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Topics: Leadership, Manhood, Marriage, Men, Public Square

Should Husbands Make More Money than Wives?

January 26, 2015



By Ryan Rindels

In life, we spend a great percentage of our waking ours working. And, if we’re honest with ourselves, we often find ourselves either feeling two ways concerning our work—idolatry or idleness. This series seeks to encourage us in our work.


Being a biblical man involves exercising leadership in all areas of life—finances included.

But can a man be the leader of his home without being the primary breadwinner? What happens when your wife makes more money than you? Is this a nonnegotiable area where no compromise is possible?

Wives who make more money than their husbands are not uncommon today. With statistically more women graduating college than men, and increased employment opportunities, many women take full-time jobs that pay well.

For those in marriages without children, both spouses typically work. When/if the wife becomes pregnant then there is a necessary break in employment. Some wives still work inside the home or outside the home, but many will pursue the full-time job of being a stay-at-home mom. In this scenario, the husband is the breadwinner, whether he makes much or little. Often times, this scenario is generally conveyed as normative, even ideal for conservative Christian households.

Interesting enough, men and women have historically worked together from childhood to death—specifically in agrarian settings. This would have been the ostensible context for the Virtuous woman of Proverbs 31. Most cultures—ancient and modern—did not have the luxury of a Leave it to Beaver household. Everyone worked to survive. Husband, wife, and kids would pool their resources together and no one was exempt from toil.

In the 21st century, where men and women compete for the same jobs but the 1950’s household still lies ingrained in our consciousness, a wife earning more than her husband might not be too alarming. Furthermore, the influence of feminism and its placing a job/career/success as the pinnacle of a woman’s flourishing might lead some men to feel defeated when their wife makes more than them. Making more money than one’s wife, however, does not constitute a biblical man.

Here are a few principles for maintaining a biblical model for work in the marriage context, specifically for a husband whose wife earns more income than him.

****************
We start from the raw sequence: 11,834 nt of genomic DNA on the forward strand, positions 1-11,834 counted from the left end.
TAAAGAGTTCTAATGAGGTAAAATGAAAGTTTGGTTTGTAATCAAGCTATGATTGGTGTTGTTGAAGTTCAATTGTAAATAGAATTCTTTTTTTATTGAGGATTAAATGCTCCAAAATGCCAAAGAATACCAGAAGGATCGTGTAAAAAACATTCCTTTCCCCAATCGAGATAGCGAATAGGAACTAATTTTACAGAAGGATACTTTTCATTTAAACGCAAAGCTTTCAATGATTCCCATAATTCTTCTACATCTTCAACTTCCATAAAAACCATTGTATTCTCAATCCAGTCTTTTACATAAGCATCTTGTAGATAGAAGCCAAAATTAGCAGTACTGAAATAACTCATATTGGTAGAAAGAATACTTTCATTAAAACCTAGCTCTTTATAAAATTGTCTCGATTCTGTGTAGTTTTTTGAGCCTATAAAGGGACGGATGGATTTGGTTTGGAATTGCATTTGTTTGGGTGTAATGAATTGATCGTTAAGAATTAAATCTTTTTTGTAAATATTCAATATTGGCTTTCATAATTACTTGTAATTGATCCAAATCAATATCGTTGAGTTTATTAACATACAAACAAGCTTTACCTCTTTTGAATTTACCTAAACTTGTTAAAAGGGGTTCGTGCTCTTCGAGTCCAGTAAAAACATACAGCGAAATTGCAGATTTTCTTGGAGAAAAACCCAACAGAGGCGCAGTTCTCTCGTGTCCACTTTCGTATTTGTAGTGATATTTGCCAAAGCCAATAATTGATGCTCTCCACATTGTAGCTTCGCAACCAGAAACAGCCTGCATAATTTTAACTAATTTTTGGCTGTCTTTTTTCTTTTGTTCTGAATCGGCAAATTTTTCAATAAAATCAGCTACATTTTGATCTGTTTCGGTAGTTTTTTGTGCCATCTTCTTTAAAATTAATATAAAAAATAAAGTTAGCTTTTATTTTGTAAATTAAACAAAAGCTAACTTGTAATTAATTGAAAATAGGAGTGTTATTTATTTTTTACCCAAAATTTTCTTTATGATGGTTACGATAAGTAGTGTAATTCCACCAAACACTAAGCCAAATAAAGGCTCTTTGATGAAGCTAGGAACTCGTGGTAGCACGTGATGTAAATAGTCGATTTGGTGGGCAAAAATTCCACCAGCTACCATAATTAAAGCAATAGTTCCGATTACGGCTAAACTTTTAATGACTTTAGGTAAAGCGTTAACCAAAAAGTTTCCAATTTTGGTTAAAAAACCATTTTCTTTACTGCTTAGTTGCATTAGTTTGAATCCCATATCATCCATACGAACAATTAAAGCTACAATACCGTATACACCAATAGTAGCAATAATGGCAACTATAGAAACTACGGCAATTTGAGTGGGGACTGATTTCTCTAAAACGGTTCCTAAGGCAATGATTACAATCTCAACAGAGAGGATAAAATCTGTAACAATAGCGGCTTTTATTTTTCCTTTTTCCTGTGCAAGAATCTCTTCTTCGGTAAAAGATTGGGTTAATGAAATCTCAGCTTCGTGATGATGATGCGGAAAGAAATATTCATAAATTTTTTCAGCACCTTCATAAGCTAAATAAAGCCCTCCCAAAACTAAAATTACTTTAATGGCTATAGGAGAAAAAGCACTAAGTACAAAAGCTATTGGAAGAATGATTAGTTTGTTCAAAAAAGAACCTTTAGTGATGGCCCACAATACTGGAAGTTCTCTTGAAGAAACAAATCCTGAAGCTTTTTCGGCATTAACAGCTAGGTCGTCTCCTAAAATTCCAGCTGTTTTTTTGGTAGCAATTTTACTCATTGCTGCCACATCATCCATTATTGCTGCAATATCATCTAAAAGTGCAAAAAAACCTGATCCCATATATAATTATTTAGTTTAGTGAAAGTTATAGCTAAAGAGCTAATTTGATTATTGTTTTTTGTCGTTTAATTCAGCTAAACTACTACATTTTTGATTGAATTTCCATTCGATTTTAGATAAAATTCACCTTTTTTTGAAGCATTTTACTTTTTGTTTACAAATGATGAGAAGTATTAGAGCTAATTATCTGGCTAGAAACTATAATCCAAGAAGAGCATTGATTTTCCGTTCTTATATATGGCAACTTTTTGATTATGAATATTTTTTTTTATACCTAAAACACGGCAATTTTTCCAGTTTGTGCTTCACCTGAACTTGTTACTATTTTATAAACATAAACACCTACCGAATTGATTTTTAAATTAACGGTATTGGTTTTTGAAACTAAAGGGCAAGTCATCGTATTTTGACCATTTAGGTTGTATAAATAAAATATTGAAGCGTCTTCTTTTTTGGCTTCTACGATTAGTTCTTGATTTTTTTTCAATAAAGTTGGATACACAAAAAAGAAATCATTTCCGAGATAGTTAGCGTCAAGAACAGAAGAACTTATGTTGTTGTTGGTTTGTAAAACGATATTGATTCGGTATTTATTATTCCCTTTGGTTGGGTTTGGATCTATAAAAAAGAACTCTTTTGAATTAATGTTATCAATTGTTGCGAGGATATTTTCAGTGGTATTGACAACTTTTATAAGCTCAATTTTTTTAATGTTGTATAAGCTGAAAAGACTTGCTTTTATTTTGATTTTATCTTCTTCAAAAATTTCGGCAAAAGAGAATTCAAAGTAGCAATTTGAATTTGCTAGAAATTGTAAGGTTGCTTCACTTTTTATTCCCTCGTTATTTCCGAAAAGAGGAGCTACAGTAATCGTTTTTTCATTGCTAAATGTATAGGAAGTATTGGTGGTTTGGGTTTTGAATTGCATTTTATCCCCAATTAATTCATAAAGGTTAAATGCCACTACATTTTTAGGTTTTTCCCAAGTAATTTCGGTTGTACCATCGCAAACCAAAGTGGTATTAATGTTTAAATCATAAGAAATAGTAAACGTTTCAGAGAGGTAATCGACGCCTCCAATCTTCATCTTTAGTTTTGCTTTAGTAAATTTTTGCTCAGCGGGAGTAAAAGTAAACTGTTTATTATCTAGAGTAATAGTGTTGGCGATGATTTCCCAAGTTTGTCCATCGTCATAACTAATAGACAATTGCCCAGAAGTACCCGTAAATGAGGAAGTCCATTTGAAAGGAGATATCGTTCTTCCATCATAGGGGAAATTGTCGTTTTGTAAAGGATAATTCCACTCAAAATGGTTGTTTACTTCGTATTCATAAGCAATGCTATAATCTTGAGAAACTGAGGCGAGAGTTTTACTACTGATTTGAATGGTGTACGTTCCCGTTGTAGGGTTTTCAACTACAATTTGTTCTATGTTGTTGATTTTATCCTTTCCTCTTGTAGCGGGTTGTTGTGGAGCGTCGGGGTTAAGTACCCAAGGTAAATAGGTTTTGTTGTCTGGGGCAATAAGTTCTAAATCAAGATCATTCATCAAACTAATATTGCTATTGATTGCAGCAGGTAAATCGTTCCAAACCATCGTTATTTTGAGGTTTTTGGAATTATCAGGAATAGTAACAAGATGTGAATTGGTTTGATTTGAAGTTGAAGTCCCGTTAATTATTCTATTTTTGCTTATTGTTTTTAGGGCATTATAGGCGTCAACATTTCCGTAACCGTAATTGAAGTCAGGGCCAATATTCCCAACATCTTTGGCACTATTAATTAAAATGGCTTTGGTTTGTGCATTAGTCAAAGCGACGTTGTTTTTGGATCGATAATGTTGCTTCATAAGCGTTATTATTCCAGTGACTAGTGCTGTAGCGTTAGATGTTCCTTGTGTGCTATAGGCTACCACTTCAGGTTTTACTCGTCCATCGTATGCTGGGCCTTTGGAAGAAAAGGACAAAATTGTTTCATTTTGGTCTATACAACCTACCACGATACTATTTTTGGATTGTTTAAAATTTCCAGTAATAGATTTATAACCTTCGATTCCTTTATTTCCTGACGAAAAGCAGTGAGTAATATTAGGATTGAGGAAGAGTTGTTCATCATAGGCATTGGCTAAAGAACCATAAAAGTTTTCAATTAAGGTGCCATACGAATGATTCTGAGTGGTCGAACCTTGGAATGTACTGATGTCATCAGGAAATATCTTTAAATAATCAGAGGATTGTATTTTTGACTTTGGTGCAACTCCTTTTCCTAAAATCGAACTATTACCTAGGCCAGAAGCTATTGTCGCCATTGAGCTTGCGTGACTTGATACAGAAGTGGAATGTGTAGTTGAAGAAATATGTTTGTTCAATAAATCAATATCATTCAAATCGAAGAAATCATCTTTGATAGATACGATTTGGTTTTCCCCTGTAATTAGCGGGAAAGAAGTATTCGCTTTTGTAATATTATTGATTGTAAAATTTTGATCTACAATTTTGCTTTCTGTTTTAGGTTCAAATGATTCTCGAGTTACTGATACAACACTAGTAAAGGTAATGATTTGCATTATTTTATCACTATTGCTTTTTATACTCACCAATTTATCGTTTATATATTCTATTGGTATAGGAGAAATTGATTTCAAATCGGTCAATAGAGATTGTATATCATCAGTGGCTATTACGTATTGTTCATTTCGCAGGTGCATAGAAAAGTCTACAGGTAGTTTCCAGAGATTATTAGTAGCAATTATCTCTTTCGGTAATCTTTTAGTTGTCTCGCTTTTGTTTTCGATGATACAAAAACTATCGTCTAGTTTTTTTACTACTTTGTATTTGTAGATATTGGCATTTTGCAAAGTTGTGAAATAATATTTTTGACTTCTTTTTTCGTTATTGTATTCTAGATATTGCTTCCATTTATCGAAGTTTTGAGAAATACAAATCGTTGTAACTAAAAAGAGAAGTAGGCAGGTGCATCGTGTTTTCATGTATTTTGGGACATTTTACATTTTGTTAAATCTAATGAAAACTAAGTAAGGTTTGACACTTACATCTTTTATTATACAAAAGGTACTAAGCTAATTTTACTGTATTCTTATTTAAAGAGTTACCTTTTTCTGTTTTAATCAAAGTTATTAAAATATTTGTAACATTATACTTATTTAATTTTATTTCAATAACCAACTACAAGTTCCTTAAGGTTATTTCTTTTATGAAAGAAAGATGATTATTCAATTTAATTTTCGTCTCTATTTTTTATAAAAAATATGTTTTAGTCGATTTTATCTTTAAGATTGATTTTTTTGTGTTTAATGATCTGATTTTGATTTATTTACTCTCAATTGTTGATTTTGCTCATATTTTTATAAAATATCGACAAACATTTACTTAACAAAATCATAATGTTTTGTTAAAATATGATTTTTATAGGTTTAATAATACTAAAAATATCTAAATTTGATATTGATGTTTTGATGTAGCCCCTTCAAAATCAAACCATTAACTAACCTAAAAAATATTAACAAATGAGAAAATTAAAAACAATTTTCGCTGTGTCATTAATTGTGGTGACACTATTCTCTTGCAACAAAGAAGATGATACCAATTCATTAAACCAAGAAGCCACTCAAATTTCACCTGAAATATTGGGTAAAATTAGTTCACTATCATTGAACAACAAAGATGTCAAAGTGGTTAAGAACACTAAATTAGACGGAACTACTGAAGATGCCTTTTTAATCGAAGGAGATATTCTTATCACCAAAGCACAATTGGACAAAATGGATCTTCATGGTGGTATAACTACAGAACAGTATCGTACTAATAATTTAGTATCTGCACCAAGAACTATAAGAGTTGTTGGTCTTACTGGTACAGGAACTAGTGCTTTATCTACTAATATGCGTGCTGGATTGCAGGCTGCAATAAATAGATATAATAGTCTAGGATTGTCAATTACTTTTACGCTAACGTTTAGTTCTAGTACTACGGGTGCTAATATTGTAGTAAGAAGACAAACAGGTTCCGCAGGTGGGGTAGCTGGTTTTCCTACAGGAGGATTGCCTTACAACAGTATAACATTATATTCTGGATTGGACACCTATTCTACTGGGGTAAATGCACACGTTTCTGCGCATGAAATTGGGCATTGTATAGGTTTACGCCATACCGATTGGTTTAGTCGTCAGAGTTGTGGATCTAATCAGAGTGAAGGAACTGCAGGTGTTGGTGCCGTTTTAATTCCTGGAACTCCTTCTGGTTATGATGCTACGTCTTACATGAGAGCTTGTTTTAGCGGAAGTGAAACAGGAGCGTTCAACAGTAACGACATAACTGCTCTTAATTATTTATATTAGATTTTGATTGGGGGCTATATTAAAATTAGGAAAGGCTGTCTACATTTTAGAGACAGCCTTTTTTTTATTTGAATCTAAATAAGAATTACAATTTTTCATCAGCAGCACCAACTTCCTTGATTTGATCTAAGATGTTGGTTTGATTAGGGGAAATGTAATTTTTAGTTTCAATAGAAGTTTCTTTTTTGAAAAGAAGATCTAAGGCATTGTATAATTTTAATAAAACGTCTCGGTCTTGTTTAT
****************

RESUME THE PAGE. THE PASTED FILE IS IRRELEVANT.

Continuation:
Your Ultimate Identity isn’t Found in Work.

As a bearer of God’s image, you find your true meaning and value as his child, redeemed by his Son, Jesus Christ. Work is part of your duty as a man, but you do not become a man, nor cease to be one, based on your job. Injury or illness can remove you permanently from this role at any time. If you could not work another day in your life, you would still be a father, husband, and leader of your home. God has given these roles to you.

Your Role as Leader in the Home Comes from God.

Scripture tells us what leadership in a marriage looks like. It has been established from the beginning in Genesis 2. It is reiterated in the New Testament (1 Cor. 11:2–16; 1 Pet. 3:1–7; Eph. 6:22–33; Col. 3:18–19; 1 Tim. 2:8–14). The ideal marriage/family situation is one in which the wife respects her husband, a husband loves and serves his wife, and children honor their parents. There is no scriptural or historical reason to believe that a woman earning more means a forfeiture of leadership.

Some Jobs Just Pay More. 

The fact is jobs do not always pay in proportion to education earned. Many labor jobs earn more than teachers, professors, and pastors. You may be working hard, but your job doesn’t pay in proportion to the energy and hours poured in. My wife teaches violin lessons from our home and if she made it a full-time business, she would earn more than me because the standard rate in the bay area of California is $75-$90 an hour! Many Christian women have earned degrees that lead to lucrative jobs. Employment in medical or business fields pay well. A nurse can work three days a week while earning more than someone working 60 hours a week. This isn’t to say these wives do not work hard, but they may work the same or fewer hours than their husbands and yet earn more. Greater income should not detract from the intrinsic value of any job.

Hard Work is The Only Way.

Respect from your wife, your kids, and your community will be given to you if you work hard. This message has evaded too many men of this generation. Diligent, consistent effort at any and every job is glorifying to God (Col. 3:23). A man who puts everything into his work despite the pay ought to hold his head up high. If he has given everything he has, day in and day out, then there is no reason to be ashamed. A problem arises when husbands resign to let their wives carry the financial load while they give minimal effort. This is slothful and lazy. The scriptures warn against living in such a manner (see 1 Tim. 5:8 with great warning).

Being a biblical man consists of spiritual leadership in the home, sacrificial service to your wife and children, and an industrious work ethic. A husband can find contentment by fulfilling what scripture prescribes and not fret over areas that are not addressed.


Ryan is the pastor of First Baptist Church of Sonoma, CA. He is currently pursuing a PhD in historical theology at Golden Gate Baptist Seminary. He and his wife, Janai, are expecting their first child in January. You can follow Him on Twitter @RyanRindels

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